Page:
Olympic Photography: the rules, and how to beat them

Olympic Photography: the rules and how to beat them

Olympic Photography Rule 2: No ‘large photographic equipment’


Along with tripods, the International Olympic Committee bans the use of anything classed as ‘large photographic equipment’.

What’s ‘large photographic equipment’, you’re probably wondering? By this the IOC means any equipment longer than 30cm. For instance, under these rules you should leave at home any lens bigger than a 300mm f/4.

How to work around this rule
It may sound sacrilege to some, but using a compact camera doesn’t necessarily entail the steep drop-off in quality it once did. Many of the travel and super zooms on the market offer fantastic quality at the long end of their focal range, and even digital zoom quality is now quite good.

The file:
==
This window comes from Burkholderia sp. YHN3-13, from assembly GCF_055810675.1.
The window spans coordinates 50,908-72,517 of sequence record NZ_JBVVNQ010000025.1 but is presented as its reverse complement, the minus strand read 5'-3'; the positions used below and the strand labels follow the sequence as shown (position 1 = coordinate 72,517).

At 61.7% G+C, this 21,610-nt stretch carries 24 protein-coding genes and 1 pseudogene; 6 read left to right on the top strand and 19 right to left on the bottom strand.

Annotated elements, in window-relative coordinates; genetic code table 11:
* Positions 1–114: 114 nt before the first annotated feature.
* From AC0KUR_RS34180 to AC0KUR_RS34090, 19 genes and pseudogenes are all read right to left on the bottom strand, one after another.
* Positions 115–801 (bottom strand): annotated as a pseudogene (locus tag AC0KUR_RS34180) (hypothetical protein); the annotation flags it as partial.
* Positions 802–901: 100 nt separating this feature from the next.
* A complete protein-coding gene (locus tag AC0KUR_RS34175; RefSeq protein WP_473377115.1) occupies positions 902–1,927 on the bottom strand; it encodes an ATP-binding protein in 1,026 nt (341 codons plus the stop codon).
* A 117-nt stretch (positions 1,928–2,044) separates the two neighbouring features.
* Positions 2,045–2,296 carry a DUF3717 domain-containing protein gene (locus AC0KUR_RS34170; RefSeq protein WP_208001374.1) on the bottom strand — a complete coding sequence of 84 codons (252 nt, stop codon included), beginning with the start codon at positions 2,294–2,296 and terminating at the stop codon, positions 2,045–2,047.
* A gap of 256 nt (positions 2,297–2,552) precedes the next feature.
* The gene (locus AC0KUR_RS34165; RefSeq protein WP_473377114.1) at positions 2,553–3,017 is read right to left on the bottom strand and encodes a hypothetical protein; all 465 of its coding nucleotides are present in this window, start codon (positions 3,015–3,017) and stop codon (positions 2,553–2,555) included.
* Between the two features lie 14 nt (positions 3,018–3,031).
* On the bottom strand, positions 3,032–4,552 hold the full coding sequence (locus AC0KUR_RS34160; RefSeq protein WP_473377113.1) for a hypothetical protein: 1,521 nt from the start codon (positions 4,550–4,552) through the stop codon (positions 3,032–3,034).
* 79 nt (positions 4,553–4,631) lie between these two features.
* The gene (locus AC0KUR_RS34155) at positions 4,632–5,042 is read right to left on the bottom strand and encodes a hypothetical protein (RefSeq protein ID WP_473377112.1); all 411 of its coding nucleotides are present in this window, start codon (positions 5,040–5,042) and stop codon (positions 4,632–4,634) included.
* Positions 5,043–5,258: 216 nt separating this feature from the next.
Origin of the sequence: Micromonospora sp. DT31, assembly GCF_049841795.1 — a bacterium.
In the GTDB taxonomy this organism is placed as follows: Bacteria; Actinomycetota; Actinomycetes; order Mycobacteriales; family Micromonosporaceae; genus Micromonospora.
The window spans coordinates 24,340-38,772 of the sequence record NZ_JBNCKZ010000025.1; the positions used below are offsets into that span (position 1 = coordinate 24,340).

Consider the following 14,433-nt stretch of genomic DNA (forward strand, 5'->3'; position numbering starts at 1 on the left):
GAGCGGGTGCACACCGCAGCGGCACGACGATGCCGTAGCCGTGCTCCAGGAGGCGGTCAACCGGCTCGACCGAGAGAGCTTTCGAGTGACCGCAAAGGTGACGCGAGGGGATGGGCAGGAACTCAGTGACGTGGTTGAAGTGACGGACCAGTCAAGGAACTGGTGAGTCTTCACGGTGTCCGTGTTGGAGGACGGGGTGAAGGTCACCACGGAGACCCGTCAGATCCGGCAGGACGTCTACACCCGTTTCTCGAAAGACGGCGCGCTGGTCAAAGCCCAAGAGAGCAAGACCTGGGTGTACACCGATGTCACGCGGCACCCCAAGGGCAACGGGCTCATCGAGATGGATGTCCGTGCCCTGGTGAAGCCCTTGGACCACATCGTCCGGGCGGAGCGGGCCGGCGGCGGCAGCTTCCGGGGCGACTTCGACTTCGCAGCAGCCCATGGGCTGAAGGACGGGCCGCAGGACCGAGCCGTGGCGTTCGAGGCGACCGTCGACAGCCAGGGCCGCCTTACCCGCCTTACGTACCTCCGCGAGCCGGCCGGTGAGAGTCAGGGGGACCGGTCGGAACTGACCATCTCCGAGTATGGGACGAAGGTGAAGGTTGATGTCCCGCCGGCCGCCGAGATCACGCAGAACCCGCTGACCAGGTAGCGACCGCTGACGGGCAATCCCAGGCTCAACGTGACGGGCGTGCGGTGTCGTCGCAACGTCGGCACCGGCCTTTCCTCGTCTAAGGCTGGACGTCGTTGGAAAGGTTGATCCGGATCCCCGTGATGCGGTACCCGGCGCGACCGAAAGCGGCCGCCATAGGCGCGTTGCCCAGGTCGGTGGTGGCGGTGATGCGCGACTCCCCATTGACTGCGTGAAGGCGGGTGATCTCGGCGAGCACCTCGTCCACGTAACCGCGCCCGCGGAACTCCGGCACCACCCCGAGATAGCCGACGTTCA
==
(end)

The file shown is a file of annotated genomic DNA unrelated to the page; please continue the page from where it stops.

That said, if you prefer to use your DSLR, then you can’t go wrong with a standard 70-200mm telephoto zoom. You aren’t going to capture the beads of sweat on Usain Bolt’s forehead as he sprints past, but realistically, unless you’re an accredited photographer you won’t get this type of shot anyway.

A telephoto zoom, however, should give you some nice flexibility for capturing the atmosphere in the Olympic venue (find out the 9 things to know about using a super-telephoto lens).

RULE 1 (and how to beat it)
RULE 2 (and how to beat it)
RULE 3 (and how to beat it)
RULE 4 (and how to beat it)
RULE 5 (and how to beat it)


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